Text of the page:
Thursday, July 1, 2010

An FIr Gorta.

An Irish Tale.

The dead have always played a central role in rural Irish folklore. Whether as insubstantial ghosts wandering through the countryside or walking corpses returning to torment the living, our former ancestors have always exercised an intense and continuing fascination for those who survive them and have formed the basis for many hair-raising tales.

The dead, it appears, will not go away. The belief in returning ghosts, spirits or corpses may have its origin in primitive ancestor worship. It was well known throughout the country that the dead had to be looked after at all times. Not to do so was to invite misfortune upon yourself, your family or your community. Nor has this belief wholly died out.

In 1993, there was an old man in north Cavan who claimed that, as a child, he remembered the corpse of his grandfather coming back from the grave on some nights during the winter months to sit at the fire and smoke a pipe of tobacco. He said that he also remembered actually touching the skin of the corpse and finding it very cold. His grandfather never spoke but sat warming himself by the fire. The rest of the family ignored this and went off to bed, leaving the corpse sitting in front of a good blaze. When they got up in the morning, the corpse was gone - presumably back to its grave. This story was borne out, without prompting, by one of the old gentleman's sisters.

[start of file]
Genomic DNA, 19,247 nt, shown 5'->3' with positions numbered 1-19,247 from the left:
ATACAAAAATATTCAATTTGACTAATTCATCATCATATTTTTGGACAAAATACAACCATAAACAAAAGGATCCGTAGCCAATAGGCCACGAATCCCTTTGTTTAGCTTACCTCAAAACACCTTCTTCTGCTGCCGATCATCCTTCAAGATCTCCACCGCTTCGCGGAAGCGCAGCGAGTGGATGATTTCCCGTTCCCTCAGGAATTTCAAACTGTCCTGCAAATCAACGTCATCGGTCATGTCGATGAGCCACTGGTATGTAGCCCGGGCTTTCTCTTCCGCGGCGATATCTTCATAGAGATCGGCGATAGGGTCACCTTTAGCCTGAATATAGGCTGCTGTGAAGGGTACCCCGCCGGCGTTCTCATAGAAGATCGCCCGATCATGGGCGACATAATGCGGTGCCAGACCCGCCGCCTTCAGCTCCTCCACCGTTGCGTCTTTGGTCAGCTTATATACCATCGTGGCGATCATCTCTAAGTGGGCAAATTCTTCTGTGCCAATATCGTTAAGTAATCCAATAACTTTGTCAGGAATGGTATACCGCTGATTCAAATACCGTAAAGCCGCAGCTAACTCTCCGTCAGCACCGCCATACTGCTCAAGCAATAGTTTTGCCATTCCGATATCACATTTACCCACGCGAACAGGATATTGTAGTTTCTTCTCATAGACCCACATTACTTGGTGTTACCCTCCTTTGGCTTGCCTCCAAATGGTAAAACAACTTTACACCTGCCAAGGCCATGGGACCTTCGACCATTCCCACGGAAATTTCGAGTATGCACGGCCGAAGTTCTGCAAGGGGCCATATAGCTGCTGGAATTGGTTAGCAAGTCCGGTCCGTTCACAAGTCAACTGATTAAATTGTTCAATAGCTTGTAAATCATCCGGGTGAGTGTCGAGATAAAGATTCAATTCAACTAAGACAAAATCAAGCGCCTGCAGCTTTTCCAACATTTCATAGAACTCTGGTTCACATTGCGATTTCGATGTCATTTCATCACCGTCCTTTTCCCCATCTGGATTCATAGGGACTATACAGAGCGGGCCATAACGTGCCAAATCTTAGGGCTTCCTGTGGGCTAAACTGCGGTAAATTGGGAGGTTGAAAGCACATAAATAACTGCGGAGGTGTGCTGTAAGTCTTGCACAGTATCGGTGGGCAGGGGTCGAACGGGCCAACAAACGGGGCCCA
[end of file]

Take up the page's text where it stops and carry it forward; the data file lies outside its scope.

Here is a story told to us as children in County Mayo and passed down through the family.

The Fír Gorta.

The Fír Gorta, The Man of Hunger in the English, was a tall thin looking feller who travelled around from place to place, village to village, town to country. He would knock on your door and as was our custom the stranger would always be welcomed and given a bite to eat, now as you know during the famine if food existed it was as scarce as hens teeth so some people would hide if they heard a knock on the door and some would deny they had anything in the house at all and some would even refuse to open the door. Some would even run him from the door.

For those people there would be no hope for they would perish in the famine, but there were those who would have a small piece of potato or a drop of milk and even though it might have to do the whole family our custom was one of hospitality to the stranger and so it would be offered to him. He would thank them for their generosity, politely refuse their meagre offerings and take his leave of them. Before he left them he would say, “Because of your generosity and your honest welcome you are truly blessed this day and neither you nor your family will ever die of the hunger. Tell none of this, but from this day forth your pot will never be empty and your jug will never run dry.

In the morning the mother went to the pot and within it found a great big potato that would feed the whole family and the jug brimming over with fresh milk and every morning from then on it was the same thing. They survived the hunger.

We were also told to always carry a piece of bread in our pocket because sometimes when out walking the boreen if you felt hungry it meant you were passing a place of famine death and if you did not eat something straight away then you would waste away and die.

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